Taking Restoration for a Test Drive: Results from a 10-year Experimental Study in Los Tuxtlas, Mexico

By Anika Hazra, Department of Biological Sciences, University of Illinois at Chicago

Experimental restoration helps us to understand the effects of using different strategies to restore habitat as well as to determine which strategies provide the most desirable outcomes. It is particularly important that we be informed of what works best for tropical forest habitat since forests in the tropics are suffering the highest level of degradation, which in turn has a negative impact on the multitude of wildlife species that rely on these forests for their survival.

Henry F. Howe and colleagues from the University of Illinois at Chicago saw an opportunity to study the effectiveness of different restoration strategies simultaneously within an active cattle pasture in Los Tuxtlas, Veracruz. The research team established a set of experimentally-restored forest plots within 12 hectares of leased land in 2006. The land is to be leased for this long-term restoration project for 30 years in an arrangement with Benito Palacios, owner of the cattle pasture. The object of the study is primarily to observe the recruitment patterns of seedlings and the trajectory of forest succession within the restored plots.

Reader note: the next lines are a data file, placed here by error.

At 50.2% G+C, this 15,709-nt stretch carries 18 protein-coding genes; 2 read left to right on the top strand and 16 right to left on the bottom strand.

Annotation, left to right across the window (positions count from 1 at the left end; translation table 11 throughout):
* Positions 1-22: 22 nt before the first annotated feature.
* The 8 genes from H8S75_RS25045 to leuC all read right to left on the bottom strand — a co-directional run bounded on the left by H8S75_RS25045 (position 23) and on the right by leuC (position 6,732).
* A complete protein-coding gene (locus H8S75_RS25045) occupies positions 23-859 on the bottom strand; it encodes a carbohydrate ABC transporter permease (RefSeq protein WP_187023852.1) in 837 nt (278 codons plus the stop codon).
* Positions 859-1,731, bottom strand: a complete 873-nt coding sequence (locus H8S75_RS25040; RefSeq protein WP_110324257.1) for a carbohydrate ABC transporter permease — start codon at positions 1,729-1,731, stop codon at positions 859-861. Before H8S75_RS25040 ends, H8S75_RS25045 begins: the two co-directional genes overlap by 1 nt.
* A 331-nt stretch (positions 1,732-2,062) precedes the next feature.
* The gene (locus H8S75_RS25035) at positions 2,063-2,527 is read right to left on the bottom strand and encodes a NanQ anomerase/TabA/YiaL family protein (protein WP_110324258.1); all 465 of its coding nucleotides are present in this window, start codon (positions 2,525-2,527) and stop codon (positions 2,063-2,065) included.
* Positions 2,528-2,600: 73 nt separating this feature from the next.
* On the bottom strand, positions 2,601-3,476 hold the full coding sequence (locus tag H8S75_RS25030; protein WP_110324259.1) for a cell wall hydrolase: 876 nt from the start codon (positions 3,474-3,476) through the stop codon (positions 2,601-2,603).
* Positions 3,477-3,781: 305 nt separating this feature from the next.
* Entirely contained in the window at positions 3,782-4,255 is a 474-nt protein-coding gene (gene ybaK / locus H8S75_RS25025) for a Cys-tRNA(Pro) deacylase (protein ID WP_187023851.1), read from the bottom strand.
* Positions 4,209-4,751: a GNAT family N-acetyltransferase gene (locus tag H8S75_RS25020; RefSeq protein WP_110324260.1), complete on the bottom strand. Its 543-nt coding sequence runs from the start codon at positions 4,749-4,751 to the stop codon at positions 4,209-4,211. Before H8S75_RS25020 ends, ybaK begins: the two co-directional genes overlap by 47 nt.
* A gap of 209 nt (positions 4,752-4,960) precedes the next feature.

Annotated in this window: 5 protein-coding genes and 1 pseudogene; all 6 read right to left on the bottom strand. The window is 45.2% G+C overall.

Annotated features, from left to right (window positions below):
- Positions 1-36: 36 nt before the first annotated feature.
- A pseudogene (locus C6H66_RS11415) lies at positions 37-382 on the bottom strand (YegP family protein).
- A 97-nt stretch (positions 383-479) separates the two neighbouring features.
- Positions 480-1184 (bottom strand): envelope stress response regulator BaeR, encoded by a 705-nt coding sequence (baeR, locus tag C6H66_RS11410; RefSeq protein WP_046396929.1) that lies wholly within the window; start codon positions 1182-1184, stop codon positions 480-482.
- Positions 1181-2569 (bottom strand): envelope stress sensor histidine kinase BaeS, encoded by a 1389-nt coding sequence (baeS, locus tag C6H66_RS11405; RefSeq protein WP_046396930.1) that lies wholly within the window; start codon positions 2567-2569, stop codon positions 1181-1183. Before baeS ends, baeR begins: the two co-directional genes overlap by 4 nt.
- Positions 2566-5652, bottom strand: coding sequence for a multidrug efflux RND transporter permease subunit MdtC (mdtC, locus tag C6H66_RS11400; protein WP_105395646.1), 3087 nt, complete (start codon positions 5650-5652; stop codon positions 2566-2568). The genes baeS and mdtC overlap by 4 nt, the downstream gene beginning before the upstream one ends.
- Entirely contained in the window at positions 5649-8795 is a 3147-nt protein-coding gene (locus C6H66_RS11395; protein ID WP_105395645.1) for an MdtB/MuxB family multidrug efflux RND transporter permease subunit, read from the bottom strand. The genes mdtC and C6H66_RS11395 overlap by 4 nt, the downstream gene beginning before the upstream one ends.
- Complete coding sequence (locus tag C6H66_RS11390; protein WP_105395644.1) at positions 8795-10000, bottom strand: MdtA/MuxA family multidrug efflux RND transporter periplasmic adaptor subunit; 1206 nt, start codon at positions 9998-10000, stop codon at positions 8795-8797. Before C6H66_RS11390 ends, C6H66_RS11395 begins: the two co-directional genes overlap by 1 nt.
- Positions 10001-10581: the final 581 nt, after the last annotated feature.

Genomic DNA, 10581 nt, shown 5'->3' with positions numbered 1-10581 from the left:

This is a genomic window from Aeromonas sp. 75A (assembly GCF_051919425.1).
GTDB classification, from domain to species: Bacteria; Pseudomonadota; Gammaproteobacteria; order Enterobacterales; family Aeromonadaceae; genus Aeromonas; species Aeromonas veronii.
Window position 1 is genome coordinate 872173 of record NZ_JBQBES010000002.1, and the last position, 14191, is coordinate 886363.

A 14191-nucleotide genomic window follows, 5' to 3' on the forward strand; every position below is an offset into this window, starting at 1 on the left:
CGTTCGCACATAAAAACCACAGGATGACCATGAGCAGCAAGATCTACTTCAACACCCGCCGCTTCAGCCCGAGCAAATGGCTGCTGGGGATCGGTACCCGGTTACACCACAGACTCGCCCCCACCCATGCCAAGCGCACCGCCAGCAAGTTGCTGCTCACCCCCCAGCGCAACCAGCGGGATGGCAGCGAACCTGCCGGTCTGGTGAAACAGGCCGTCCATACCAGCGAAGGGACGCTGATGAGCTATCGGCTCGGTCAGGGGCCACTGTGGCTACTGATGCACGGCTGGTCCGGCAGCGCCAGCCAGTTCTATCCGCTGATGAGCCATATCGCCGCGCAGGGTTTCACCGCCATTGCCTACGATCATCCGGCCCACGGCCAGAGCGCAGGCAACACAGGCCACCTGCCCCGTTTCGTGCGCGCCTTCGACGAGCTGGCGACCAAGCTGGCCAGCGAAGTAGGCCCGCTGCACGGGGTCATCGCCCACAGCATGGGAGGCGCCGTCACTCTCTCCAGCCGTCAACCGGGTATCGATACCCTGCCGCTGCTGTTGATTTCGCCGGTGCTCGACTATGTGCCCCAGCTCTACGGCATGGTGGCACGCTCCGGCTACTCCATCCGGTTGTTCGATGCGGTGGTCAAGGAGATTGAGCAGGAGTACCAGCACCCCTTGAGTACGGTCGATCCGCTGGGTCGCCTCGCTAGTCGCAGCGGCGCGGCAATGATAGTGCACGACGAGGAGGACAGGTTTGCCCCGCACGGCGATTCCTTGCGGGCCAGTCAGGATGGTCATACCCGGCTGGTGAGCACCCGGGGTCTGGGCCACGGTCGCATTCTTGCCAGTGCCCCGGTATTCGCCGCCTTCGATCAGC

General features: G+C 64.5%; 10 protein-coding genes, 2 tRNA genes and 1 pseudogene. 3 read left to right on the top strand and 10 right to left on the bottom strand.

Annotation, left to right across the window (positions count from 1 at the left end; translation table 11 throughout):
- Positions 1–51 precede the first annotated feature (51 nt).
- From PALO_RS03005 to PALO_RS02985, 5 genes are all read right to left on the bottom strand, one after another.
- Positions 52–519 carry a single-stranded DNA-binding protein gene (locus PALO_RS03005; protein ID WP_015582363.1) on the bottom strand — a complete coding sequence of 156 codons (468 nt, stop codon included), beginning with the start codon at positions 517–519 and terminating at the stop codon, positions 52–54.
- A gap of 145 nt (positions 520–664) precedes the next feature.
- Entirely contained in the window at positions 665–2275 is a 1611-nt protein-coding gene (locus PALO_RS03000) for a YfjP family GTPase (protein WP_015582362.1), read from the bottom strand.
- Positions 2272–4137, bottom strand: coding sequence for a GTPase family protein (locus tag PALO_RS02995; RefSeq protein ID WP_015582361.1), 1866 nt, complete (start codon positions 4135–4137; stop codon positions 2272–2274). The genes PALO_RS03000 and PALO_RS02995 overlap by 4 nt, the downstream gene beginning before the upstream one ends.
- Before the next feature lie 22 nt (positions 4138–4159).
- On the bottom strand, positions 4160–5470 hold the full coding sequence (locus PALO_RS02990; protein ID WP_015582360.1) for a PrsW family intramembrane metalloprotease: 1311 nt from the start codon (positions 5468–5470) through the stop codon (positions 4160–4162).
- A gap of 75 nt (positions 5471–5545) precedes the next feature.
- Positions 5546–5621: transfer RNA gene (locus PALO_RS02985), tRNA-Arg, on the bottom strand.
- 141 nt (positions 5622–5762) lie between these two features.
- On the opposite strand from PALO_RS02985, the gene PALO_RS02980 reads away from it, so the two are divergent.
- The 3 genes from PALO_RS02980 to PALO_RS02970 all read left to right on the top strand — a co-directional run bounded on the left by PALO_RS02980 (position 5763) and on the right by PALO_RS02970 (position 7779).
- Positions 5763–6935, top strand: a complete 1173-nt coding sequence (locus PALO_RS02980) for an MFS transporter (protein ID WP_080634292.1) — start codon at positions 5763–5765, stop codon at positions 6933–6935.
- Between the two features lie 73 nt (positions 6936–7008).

Diagram of the experimental set-up of the restored plots. There are 24 plots that were restored using three strategies: plots marked as “A” were planted with seedlings of native tree species that are dispersed by animals, plots marked as “W” were planted with wind-dispersed species and plots marked as “C” were not planted. Each plot is fenced to prevent cattle grazing. Figure modified from De La Peña-Domene et al. (July 2013).

Much forethought and experimentation went into the planning of this restoration study. A categorical list of potential tree species to be planted was produced beforehand, including “good recruiters”, “good transplants” and “poor transplants” (Guzmán-Luna & Martínez-Garza 2016). The team also chose the species they would plant according to the level of variation in specific leaf mass (SLM) exhibited by a species, which indicates their resilience in early-successional habitats. The team planted a mixture of pioneer and late-successional species in each of their plots, hoping that doing so would help to prevent arrested succession at the early stages (Martínez-Garza et al. 2005).

It’s now been over a decade since the restored forest plots were created, and results from this long-term study are promising—despite reflecting the hard, unpredictable reality of habitat restoration. Unfortunately, a drought in the summer of 2007 killed 72% of the seedlings, only a year after they were initially planted (Martínez-Garza et al. 2013). After the seedlings were replanted, seeds initially showing up in the plots seemed to come mostly from wind-dispersed species (Martínez-Garza et al. 2009). However, at the five-year mark of the experiment there was greater recruitment of later-successional animal-dispersed species in the planted plots (De la Peña-Domene et al. 2013). In the same year 960 recruited seedlings of 44 species were recorded, with 96% of them not being planted species.